Autonomous planes take off amid labor shortages

merlin labs

Merlin Labs

A Boston-based company bringing autonomy to existing fixed-wing aircraft announces a major round of funding, including: urgent nationwide pilot shortages arouse renewed interest in autonomous flying. Merlin Labsthat we tracked for their move to pragmatic autonomous air travel is funding a $120 million Series B round from Snowpoint and Baille Gifford, with major participation from existing investor GV.

Last year Merlin teamed up with Dynamic Aviation, the owner of the world’s largest privately owned King Air fleet, to give 55 aircraft autonomy. The company is part of a small but active group of companies working to bring autonomy to aviation.

The company’s autonomy platform is aircraft independent, focuses on on-board autonomy rather than remote control, and is integrated into a wide range of aircraft in the public and private sectors. Applying autonomy to existing aircraft significantly shortens time-to-market compared to developing an airframe.

another company, Xwing, uses a similar strategy to introduce autonomous technology to regional air freight, an overlooked space in the global race for autonomy, but with its predictable routes of less than 500 miles and significant commercial importance, an intriguing starting point for autonomous air travel. Xwing is betting it can gain ground amid growing unmet logistics demand using its human-operated software stack that integrates with existing aircraft to enable regional unmanned flights.

Both Merlin and Xwing are entering the market at a time when ambitious new airframe designs, including vertical take-off and landing aircraft, are entering advanced testing. Companies competing in this space, often referred to as “urban air mobility,” include: Overair and Archeramong other things.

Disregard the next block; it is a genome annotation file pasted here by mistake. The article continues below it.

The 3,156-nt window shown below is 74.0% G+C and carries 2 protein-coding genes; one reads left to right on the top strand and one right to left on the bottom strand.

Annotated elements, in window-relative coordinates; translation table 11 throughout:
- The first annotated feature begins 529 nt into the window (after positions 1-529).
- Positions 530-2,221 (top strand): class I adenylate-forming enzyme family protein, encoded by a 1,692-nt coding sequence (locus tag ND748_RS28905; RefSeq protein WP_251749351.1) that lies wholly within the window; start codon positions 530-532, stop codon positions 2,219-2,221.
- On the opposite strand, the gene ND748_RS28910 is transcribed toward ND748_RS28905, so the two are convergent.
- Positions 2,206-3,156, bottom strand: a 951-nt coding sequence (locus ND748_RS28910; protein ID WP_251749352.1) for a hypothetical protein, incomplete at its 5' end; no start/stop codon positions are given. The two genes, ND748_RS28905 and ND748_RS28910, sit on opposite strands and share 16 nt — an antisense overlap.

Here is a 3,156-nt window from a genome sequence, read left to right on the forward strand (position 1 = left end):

Late last year, Merlin announced that it had received approval from its certification base for its own take-off-to-touchdown autonomy system as part of a joint project with the US Federal Aviation Administration (FAA) and the New Zealand Civil Aviation Authority (CAA). Also in 2021, the company announced a partnership with Ameriflightthe largest Part 135 cargo airline in the United States.

Interestingly, the United States Air Force has shown strong interest in Merlin’s autonomous technology. The company is working with the USAF to bring autonomy to the service’s C-130J Super Hercules transport aircraft, the most widely used cargo platform in the fleet. Following on from its civilian applications, Merlin will help the Air Force improve safety and operational flexibility, while boasting increased security and the possibility of crew reductions in the face of a global pilot shortage.

Air travel is often an overlooked space in the race for autonomous mobility, but labor dynamics and rising costs have put an emphasis on airspace autonomy.

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